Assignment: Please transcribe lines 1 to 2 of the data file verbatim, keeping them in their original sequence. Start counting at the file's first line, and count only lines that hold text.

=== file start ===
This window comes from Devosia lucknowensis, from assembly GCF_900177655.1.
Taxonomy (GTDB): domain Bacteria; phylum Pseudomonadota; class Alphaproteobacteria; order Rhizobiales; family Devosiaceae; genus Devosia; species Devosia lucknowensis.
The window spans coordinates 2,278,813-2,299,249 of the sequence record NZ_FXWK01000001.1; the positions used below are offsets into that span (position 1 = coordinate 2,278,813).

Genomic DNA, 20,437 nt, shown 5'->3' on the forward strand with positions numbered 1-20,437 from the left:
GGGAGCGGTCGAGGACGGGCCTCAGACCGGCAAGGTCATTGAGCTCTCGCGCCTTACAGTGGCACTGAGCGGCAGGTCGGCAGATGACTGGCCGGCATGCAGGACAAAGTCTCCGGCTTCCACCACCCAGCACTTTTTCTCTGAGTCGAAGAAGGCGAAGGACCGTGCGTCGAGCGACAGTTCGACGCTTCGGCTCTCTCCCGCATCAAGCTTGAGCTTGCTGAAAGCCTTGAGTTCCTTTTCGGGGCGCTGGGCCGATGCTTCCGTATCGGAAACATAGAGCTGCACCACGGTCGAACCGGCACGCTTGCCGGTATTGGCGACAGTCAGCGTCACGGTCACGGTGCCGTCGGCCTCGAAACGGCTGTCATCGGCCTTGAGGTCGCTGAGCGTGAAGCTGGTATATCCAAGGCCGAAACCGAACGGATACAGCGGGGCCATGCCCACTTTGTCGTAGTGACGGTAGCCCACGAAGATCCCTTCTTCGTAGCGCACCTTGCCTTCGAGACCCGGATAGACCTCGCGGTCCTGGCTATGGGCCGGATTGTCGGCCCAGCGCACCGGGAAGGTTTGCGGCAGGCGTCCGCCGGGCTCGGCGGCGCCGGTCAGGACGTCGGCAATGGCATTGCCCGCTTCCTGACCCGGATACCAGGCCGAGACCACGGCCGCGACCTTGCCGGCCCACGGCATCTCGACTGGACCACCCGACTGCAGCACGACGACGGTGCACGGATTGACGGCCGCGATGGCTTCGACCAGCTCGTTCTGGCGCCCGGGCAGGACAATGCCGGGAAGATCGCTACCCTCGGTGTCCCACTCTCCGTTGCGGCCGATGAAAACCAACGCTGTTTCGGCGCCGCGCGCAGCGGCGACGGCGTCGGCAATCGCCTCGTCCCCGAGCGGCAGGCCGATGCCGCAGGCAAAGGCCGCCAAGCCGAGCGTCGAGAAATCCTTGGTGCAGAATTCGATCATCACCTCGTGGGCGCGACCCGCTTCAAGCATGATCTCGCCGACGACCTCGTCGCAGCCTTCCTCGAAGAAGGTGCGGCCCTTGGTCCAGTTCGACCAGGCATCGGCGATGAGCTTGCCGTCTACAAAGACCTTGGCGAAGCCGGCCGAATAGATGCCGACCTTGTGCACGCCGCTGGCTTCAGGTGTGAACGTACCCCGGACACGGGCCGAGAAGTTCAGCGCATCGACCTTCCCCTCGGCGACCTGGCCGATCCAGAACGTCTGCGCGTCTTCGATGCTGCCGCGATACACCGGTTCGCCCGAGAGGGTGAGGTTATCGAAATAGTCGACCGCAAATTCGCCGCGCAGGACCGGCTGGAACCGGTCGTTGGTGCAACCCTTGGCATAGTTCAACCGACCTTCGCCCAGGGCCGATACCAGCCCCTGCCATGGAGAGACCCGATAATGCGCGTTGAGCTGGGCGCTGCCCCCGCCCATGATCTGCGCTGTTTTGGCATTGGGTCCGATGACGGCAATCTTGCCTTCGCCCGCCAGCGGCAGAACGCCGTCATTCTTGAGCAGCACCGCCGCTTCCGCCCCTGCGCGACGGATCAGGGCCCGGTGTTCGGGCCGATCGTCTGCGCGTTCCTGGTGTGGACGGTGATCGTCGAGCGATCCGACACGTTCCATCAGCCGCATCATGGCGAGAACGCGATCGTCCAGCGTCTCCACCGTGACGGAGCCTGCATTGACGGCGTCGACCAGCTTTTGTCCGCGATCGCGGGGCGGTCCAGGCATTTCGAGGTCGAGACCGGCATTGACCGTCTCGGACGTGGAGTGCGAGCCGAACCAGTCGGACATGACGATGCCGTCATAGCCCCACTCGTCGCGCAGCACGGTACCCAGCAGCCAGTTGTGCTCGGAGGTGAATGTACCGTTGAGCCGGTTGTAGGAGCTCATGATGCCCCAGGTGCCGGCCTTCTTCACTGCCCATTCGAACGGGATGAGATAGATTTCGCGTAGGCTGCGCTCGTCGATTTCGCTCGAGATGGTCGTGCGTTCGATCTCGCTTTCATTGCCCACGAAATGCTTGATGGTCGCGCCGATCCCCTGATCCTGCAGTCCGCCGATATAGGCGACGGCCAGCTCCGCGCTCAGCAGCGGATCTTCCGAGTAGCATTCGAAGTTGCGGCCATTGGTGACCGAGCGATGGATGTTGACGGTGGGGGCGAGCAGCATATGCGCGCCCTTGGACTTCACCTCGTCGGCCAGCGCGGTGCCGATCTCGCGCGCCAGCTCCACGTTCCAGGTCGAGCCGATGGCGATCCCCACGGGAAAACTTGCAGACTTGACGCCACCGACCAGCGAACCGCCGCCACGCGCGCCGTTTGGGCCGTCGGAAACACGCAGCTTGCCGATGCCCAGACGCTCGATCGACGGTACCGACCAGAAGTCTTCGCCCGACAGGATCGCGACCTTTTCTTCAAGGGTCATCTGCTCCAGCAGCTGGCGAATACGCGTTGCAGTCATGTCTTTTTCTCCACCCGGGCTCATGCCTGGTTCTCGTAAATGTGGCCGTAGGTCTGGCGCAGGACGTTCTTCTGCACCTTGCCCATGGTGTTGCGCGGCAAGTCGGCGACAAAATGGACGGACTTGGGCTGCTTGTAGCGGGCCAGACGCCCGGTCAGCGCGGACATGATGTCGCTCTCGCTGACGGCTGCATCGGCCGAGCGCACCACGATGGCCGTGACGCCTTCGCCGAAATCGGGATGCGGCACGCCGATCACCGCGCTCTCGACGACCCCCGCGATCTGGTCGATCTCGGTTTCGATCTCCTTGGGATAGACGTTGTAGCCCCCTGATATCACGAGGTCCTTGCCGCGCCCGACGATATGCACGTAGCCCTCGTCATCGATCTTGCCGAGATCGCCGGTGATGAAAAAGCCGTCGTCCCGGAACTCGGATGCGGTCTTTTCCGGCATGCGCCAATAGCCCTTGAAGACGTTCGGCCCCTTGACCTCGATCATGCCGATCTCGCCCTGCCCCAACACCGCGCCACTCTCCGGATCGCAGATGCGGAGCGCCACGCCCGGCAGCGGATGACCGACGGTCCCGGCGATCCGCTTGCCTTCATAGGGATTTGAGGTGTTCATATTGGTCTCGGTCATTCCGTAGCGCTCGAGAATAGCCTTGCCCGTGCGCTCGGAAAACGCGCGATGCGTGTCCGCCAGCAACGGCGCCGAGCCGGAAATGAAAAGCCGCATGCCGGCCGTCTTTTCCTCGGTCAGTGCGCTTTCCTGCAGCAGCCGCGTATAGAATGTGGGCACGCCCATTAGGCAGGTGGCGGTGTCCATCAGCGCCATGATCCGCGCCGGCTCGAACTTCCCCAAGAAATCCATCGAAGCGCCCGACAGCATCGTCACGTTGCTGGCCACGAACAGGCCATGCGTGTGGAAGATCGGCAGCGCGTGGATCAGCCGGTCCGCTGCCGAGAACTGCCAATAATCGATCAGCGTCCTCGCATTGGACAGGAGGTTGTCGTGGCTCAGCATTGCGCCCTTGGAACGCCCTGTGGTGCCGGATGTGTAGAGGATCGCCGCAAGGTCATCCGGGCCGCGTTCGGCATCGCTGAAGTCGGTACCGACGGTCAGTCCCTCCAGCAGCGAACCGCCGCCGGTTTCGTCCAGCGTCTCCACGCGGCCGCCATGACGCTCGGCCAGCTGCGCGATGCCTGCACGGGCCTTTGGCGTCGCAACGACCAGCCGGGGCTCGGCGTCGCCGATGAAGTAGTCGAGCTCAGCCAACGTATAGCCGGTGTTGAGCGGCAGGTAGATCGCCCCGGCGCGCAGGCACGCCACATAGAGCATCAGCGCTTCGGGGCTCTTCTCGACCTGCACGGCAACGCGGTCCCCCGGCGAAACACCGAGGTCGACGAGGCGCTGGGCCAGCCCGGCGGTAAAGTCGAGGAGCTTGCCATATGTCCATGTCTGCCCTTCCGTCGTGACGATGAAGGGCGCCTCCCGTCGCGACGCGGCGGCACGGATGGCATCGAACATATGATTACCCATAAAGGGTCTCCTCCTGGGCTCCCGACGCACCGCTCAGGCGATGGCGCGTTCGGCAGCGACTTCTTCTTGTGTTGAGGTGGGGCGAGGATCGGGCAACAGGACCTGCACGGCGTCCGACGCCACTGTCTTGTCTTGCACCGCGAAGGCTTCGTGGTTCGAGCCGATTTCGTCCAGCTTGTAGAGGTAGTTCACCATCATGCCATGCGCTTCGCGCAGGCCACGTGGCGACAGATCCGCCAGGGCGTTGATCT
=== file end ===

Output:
This window comes from Devosia lucknowensis, from assembly GCF_900177655.1.
Taxonomy (GTDB): domain Bacteria; phylum Pseudomonadota; class Alphaproteobacteria; order Rhizobiales; family Devosiaceae; genus Devosia; species Devosia lucknowensis.